Sandbagging also occurs during an asset purchase or stock purchase agreement. In the sale of a business process, the seller is expected to provide accurate information about the item on sale since the information will be used in setting the price. The seller may unknowingly exclude necessary information that is required to be disclosed to the buyer. The buyer can identify errors and omissions in the seller’s representatives and warranties, and still go ahead with the purchase. The buyer can sandbag the seller using the errors/omissions in the reps and warranties as a basis for seeking an indemnity claim against the seller after the closing of the deal.
A seller should be on the lookout for a sandbagging clause in the purchase and sale agreement that sets the stage for the buyer to deliver an indemnity claim even when the buyer was fully aware of the inaccuracy before closing the deal. The seller can start by knowing the buyer’s reputation in previous acquisitions by talking to business owners who have sold their businesses to the prospective buyer. Also, the seller must examine the first draft of the purchase and sale agreement to identify clauses that give the buyer undue advantage.
Sandbagging is common among sales staff who are eager to meet their weekly, monthly and annual targets. Almost all companies pay their sales team on a commission basis, and the practice motivates them to underpromise and overdeliver with the goal of increasing the amount of commissions and bonuses. For example, if the company sets a quota for each staff, an employee may lower her goal so that the quota becomes easy to achieve and surpass. Also, once the employee’s reached his target for the month, he may keep the extra sales and move them to the following month when the sales may be slow.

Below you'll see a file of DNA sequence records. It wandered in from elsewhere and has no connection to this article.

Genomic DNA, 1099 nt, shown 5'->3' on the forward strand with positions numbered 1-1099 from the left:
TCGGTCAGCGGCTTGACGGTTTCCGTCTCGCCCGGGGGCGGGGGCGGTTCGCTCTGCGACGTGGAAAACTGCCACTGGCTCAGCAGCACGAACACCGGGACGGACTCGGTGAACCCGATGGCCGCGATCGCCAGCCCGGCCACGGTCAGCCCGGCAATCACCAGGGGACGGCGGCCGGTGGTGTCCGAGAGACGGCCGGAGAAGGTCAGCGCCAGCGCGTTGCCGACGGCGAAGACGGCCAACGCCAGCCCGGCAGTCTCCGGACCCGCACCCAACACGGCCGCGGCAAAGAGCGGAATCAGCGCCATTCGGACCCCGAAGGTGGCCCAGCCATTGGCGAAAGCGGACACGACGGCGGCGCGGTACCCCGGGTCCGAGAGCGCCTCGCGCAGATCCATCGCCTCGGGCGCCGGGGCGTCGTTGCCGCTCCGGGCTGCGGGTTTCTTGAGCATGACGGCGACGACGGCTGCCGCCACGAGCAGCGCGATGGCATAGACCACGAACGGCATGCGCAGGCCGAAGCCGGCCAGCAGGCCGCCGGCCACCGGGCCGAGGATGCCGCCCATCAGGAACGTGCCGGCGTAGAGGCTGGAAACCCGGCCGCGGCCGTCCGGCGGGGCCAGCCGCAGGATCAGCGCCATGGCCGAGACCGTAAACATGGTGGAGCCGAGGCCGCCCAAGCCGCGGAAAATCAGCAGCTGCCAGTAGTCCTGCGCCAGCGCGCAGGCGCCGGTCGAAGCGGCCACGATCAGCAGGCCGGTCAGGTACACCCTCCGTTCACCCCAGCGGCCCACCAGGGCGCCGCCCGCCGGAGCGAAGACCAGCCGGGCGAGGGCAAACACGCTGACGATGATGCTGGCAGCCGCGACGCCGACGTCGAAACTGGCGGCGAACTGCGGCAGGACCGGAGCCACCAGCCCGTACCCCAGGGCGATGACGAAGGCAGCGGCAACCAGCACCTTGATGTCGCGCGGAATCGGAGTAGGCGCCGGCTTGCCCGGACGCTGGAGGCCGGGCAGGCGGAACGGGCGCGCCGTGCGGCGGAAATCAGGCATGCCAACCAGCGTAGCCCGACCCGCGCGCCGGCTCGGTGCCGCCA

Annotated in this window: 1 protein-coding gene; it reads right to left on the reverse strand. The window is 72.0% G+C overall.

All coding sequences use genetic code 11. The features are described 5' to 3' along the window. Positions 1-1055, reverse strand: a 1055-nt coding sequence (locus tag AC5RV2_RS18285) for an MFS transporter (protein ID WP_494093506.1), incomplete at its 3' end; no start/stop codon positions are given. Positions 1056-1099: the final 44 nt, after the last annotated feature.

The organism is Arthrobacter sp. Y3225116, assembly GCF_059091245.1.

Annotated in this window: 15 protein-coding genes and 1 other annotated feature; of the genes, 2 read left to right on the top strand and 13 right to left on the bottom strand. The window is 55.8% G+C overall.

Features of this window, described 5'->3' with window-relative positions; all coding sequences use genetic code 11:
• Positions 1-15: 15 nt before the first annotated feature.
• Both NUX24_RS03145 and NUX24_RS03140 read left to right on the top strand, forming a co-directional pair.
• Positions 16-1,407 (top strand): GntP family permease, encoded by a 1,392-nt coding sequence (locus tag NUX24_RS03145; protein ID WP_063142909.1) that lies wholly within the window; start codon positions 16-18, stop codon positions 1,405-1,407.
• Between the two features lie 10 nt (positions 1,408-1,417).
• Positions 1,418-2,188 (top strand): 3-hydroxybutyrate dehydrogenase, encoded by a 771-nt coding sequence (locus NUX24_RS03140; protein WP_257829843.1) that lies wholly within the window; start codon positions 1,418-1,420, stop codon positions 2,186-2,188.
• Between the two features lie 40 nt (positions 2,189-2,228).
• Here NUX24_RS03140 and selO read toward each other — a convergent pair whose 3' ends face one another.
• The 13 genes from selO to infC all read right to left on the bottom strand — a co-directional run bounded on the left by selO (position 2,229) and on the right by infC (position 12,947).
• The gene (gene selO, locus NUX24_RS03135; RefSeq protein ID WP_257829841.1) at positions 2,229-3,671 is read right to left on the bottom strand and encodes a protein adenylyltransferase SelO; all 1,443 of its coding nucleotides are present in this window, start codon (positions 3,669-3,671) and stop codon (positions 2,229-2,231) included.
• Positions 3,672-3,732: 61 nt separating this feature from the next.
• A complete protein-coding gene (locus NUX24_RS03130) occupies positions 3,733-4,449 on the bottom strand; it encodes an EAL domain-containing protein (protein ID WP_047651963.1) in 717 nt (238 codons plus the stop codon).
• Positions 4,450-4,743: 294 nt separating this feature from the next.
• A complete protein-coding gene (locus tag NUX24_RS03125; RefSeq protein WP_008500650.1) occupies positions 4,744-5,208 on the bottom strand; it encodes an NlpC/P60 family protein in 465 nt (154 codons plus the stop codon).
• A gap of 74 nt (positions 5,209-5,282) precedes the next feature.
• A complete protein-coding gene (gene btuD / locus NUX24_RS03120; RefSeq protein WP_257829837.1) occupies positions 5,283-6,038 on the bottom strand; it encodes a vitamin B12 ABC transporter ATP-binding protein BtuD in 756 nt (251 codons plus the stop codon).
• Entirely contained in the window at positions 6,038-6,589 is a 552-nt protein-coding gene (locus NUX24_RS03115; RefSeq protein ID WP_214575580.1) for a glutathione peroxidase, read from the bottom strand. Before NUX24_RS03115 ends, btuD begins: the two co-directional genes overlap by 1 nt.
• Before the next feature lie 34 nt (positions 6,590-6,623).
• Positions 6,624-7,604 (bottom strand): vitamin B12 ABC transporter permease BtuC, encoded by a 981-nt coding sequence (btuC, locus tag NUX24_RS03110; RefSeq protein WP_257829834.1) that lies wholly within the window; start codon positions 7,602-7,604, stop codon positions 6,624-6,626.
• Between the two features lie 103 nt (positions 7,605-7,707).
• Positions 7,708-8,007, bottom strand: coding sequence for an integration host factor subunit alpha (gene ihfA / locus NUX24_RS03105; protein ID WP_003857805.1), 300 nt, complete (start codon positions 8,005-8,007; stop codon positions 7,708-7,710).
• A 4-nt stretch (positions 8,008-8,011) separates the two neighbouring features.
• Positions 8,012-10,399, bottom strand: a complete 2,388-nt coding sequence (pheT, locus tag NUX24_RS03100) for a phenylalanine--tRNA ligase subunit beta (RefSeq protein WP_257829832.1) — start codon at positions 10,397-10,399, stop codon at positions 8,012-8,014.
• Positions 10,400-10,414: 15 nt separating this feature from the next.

Although sandbagging helps sales staff earn extra bonuses, it may prevent them from realizing their full potential. By lowering their expectations, sales staff can only perform within a certain limit that helps them achieve high results period after period while avoiding pressure from the manager. For example, an employee can indicate that he can get 5% more sales in the next quarter while he actually knows he can manage 10% more sales.
One of the reasons why individuals sandbag is due to the lack of confidence in their skills to take on specific roles. In a company where the level of output determines an individual’s performance, an employee may lower the expectations as a way of showing exemplary performance. The employee may be afraid of being a one-time success followed by declining performance that may result in termination of employment. For a sale and purchase agreement, the buyer can sandbag the seller for monetary gain.
When performing financial modeling and valuation, it’s important to be aware of any potential sandbagging in the past performance or the forecast. A good financial analyst will identify areas where the forecast may be unrealistic and adjust the numbers as necessary. This will ensure a DCF model produces a more accurate result. To learn more, check out CFI’s online financial analyst training program.